Kissing Rebellion begins with eight people sitting round a table, telling stories. For a moment it reminds me of The Antipodes, but while The Antipodes is about the ways we’ve desecrated storytelling, Kissing Rebellion definitely still has faith in storytelling as an act of community and reconstruction.
When the eight performers move away from the table, the sandy hole in the middle of the Ovalhouse stage emerges from the dark, spattered and mildewed walls; a ragged sheet falling from the ceiling appears. Designed by Connor Bowmott, it looks like a world damaged, if not yet destroyed.
For most of the rest of Kissing Rebellion, the stories are told in audio-recordings, and in dances mostly responding to the audio-recordings. The first recording sets out the motivating impulse behind the show: after the Paris Bataclan attacks in 2015, the creators (Abigail Boucher and Carolyn Defrin) were drawn towards the idea of kissing as a radical act of care and healing in a time of fear. The stories are mostly stories about kisses.
Bodies passing through the space, holding their arms out to each other, finding places to sit down together, lifting each other above the rough edges of the floor. It looks like mending, in a way. The performers wear sturdy boots to protect their feet. Joe Hornsby’s warm, flowing lighting design is really lovely, one of the best things about the show.
Sometimes I notice little lingering hints of Trust Exercises and Being Vulnerable in the Rehearsal Room. The performers are all individually brilliant and strong as an ensemble, but just occasionally there’s something in the choreography – a slow tender hug, a lift – that I react against. It’s not that I mind a rehearsal process that addresses trust and vulnerability and stuff in performance, obviously. I think it’s a good thing. It’s just that sometimes seeing the remnants of it carried over into a performance make me feel excluded as an audience member, like: you weren’t part of the love-and-care-filled process that produced this work, you’re still outside it even now. I don’t think that’s the intended effect here, but it happens a bit.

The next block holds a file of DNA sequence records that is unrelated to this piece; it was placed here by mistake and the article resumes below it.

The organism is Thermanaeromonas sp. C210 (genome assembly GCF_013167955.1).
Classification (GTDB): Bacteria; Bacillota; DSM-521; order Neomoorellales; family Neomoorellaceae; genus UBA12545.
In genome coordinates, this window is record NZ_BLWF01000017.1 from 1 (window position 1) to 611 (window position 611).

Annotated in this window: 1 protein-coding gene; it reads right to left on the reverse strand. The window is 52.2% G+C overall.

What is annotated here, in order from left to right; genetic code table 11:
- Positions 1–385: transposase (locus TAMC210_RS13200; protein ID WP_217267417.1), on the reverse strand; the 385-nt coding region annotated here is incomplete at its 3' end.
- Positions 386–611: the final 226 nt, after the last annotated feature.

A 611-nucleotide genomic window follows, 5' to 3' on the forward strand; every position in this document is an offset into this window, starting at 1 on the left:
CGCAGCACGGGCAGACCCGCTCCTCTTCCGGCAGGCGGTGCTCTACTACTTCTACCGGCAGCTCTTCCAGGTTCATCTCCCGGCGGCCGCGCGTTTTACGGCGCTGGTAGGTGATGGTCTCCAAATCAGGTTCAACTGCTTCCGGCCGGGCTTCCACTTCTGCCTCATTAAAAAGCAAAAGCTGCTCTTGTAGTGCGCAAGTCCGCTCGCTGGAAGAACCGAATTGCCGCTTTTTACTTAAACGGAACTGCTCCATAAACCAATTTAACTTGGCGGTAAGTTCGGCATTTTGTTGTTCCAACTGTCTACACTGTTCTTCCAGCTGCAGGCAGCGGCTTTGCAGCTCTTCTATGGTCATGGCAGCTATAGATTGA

Maybe it’s because I was bothered by the premise that kissing has the potential to heal the world in the wake of crisis. Maybe that’s over-stretching what Kissing Rebellion is trying to say. But not by loads, I think. The thing is that I think kissing is nice, and a kiss can make you feel better and safer, and sometimes it genuinely takes bravery to do it in public. But it’s an interaction generally between two people who know each other at least well enough to put their faces close to each other. It might be universal, but it’s not really collective. By definition, some people are excluded from a kiss. There are a number of moments in Kissing Rebellion, including the ending, where the dancing seems to want to suggest something closer to shared experience, or joy – like the piece itself is pulling away from a focus on kissing.
The bits that worked best, for me, were where the dances retained absences, left space for the audience to share in the work. Carolyn Defrin sings a lullaby while Juliette Tellier performs a jittery, spasming dance, her cheek pressed to the floor, her knees twisted at weird right angles. It’s not quite clear how they relate to each other, but it feels lonely and weird in a good way. A montage of everyday, routine kisses, with objects mimed, so half-invisible: a kitchen sink, toothbrushes, a television screen, maybe? Matthew Rawcliffe cheekily imagines his dream kiss with Tom Daley, high on a diving board above a Manchester swimming pool, but then asks the lighting op to give them some privacy, please, and turn the stage lights off.
Kissing Rebellion seeks to include the whole spectrum of humanity. There are two older women (Karen Callaghan and Manjushri Jones) in the ensemble, like pillars of calm. There are songs in French, Hebrew and English. It tells the stories of a trans man and an asexual man as well as depicting platonic, familial, inter-racial and non-heterosexual relationships. It makes a moving effort to take care and give comfort. Did I personally feel radically healed by it? Not really. But did I feel like I’d seen and heard some instances of the small but remarkable capacity of human beings to continue to show love and affection towards each other? Yeah.
Kissing Rebellion is on at Ovalhouse till 30th November. More info here.